The challenge for Ukraine’s air defenses is not about hitting incoming missiles once they are spotted and the system locks on it. Klymin said his unit, for example, has never missed. The problem is that Ukraine does not have enough air defense units to cover every part of the country.

“There are some Russians who are not stupid and know how to think,” Klymin said. “And so they’re trying to get around our air defense systems by using the landscape or intelligence about where we’re located. They’re trying to beat us, too. But if the system sees the target and locks in on it, then it will shoot it down.”

It’s a chess match of sorts.

The locations of Ukraine’s air defenses are constantly changed to better position them for missile routes the Russians might use. And then the Russians adjust in response. Ukraine’s need for Western air defenses is to close the coverage gaps, especially with systems that can fire missiles at longer ranges. The S-300 missiles have a range of about 46 miles. The U.S.-provided NASAMS - the National Advanced Surface-to-Air Missile System - is a midrange system with radar that can see threats up to roughly 80 miles away.

At issue, too, is that most of Ukraine’s systems date to the Soviet Union, meaning they are more than 30 years old in a best-case scenario. The NASAMS and the German-provided IRIS-T systems are much more sophisticated at locating targets, by integrating different sources of radar data and then engaging them, said Denys Smazhnyi, the chief of training for Ukraine’s antiaircraft missile forces.

“We need to replace our old systems because they will simply not be able to cope with these threats soon,” said Smazhnyi, who is abroad learning how to operate the NASAMS. “And we are running out of missiles.”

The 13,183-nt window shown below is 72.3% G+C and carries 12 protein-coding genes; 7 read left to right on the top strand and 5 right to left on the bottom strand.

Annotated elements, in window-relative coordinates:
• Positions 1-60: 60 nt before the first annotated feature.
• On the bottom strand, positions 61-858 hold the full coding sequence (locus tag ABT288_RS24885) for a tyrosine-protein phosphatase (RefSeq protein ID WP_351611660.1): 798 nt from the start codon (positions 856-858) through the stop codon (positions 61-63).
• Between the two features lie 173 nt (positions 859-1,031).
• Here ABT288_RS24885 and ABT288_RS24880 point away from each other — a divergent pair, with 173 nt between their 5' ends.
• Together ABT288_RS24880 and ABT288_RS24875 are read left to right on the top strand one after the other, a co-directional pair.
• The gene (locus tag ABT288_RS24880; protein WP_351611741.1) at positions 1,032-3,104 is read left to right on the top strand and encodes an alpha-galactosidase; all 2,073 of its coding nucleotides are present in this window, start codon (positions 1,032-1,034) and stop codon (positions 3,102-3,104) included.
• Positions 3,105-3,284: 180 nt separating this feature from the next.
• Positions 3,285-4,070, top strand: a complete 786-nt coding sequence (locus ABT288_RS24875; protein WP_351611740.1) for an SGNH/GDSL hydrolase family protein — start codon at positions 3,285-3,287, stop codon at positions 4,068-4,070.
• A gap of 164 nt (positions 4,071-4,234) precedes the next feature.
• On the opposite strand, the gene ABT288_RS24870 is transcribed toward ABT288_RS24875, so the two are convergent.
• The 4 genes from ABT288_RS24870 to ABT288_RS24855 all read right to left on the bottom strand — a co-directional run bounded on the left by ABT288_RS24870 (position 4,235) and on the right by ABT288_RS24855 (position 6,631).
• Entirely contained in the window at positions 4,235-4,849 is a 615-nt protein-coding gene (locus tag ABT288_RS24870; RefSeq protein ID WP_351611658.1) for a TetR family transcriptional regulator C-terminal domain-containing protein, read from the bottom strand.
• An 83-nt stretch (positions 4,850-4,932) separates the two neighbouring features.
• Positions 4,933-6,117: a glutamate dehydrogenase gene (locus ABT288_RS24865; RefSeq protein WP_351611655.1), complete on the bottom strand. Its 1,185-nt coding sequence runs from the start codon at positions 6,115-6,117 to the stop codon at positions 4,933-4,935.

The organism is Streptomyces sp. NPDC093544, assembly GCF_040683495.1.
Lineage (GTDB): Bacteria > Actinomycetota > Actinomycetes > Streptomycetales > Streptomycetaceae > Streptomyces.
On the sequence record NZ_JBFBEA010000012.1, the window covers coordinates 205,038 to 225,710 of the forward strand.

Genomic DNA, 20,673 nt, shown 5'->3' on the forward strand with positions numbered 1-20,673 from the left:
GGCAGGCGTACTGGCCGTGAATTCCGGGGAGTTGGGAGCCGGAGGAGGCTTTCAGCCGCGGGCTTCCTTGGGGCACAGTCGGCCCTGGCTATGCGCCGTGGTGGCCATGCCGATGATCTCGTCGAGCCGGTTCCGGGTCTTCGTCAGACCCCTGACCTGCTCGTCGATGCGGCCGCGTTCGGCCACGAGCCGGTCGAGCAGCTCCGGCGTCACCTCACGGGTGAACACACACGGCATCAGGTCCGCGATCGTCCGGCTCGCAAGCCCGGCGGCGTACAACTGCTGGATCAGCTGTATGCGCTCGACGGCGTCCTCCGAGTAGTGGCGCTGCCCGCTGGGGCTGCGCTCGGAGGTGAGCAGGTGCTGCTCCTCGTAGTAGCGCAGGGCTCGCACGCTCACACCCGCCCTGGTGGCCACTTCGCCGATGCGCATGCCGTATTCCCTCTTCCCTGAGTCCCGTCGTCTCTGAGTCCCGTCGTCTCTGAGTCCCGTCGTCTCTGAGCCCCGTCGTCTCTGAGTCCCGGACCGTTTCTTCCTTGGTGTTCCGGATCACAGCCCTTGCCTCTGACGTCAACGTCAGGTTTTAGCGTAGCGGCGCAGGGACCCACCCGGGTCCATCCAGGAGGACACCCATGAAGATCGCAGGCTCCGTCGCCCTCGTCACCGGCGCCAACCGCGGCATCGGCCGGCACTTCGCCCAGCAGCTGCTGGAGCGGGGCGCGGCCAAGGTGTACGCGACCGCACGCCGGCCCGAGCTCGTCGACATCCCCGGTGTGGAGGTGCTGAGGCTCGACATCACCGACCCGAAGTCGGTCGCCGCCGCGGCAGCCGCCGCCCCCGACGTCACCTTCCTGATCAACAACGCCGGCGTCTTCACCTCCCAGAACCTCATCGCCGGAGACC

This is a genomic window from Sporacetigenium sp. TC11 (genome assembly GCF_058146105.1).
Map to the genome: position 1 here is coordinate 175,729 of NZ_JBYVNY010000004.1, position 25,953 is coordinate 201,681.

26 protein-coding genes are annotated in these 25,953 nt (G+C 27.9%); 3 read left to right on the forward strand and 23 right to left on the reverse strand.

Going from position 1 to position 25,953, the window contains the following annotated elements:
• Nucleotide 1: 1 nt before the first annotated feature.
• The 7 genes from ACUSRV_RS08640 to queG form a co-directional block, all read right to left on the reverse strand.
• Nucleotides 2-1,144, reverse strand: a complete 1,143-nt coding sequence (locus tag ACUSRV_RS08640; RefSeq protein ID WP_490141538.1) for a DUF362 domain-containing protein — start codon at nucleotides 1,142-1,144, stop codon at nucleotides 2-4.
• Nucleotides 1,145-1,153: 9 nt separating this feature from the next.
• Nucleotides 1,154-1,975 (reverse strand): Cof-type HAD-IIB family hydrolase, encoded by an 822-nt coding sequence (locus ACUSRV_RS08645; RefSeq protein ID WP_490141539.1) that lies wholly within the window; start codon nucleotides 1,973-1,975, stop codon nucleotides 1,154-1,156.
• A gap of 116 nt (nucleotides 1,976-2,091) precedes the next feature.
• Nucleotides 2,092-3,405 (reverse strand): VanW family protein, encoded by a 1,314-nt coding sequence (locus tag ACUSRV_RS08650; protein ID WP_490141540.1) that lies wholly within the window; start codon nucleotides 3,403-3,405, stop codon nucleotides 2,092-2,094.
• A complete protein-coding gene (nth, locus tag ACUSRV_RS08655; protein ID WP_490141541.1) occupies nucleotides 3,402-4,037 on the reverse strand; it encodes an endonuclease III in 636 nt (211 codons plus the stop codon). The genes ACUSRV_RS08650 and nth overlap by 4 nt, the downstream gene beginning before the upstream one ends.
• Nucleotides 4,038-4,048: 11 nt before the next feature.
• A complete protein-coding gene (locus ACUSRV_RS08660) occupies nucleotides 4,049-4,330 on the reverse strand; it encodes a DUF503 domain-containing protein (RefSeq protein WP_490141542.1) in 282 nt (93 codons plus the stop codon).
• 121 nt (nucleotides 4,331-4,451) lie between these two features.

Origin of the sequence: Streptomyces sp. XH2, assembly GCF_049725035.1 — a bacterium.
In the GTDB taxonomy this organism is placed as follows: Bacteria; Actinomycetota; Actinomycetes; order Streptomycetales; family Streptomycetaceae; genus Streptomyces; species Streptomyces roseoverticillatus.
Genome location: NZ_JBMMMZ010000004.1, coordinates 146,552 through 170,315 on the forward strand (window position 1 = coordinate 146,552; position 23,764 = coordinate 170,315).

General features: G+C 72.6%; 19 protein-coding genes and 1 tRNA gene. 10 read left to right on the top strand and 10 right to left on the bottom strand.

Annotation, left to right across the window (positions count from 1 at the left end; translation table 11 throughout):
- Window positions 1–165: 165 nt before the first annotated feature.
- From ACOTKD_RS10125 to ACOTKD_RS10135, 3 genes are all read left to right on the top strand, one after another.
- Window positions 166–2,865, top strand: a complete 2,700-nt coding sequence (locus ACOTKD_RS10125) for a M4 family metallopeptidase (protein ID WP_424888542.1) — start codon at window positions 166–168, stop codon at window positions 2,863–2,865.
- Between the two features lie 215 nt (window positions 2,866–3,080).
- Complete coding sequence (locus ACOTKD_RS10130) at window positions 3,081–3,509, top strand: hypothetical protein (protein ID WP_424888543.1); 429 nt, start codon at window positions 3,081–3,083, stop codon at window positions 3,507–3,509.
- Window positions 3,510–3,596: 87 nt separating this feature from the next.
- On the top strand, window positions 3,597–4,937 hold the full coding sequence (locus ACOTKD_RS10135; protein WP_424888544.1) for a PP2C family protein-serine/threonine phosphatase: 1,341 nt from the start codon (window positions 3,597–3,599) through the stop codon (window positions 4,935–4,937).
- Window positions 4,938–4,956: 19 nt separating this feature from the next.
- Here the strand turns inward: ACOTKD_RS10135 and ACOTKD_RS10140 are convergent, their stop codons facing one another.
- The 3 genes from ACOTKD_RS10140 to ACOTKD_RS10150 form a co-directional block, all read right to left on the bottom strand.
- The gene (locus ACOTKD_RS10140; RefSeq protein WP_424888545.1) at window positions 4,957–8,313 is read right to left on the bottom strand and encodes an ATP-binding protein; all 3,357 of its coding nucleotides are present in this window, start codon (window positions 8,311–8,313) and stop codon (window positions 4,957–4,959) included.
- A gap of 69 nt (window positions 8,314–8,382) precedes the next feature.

The Ukrainians are so desperate to conserve precious surface-to-air rockets to counter Russia’s high-precision missiles that cause the most destruction that fighter jets have started scrambling to shoot down the many kamikaze drones Russia has started launching across the border.

One pilot took out five before he had to eject from his aircraft in the western Vinnytsia region, military officials said.

“Now aviation has proven to be an effective method against these drones,” said Yuriy Ignat, spokesman for Ukraine’s air force command. “But I don’t think there’s a way out of spending missiles on them. No matter what, we’re still going to use every resource we have today because it’s a high-precision weapon.”

The arrival of NASAMS is still weeks away, according to U.S. officials, and Smazhnyi said the training for Ukrainian soldiers getting on the system is half the time of a regular course. Until the NASAMS arrive, the Ukrainians will continue making do with what - and who - they have.

“Every fisherman needs to carry portable air defense systems with them,” Ignat joked. “After all, the Russians often fire their missiles low along rivers.”

The Washington Post’s Kamila Hrabchuk contributed to this report.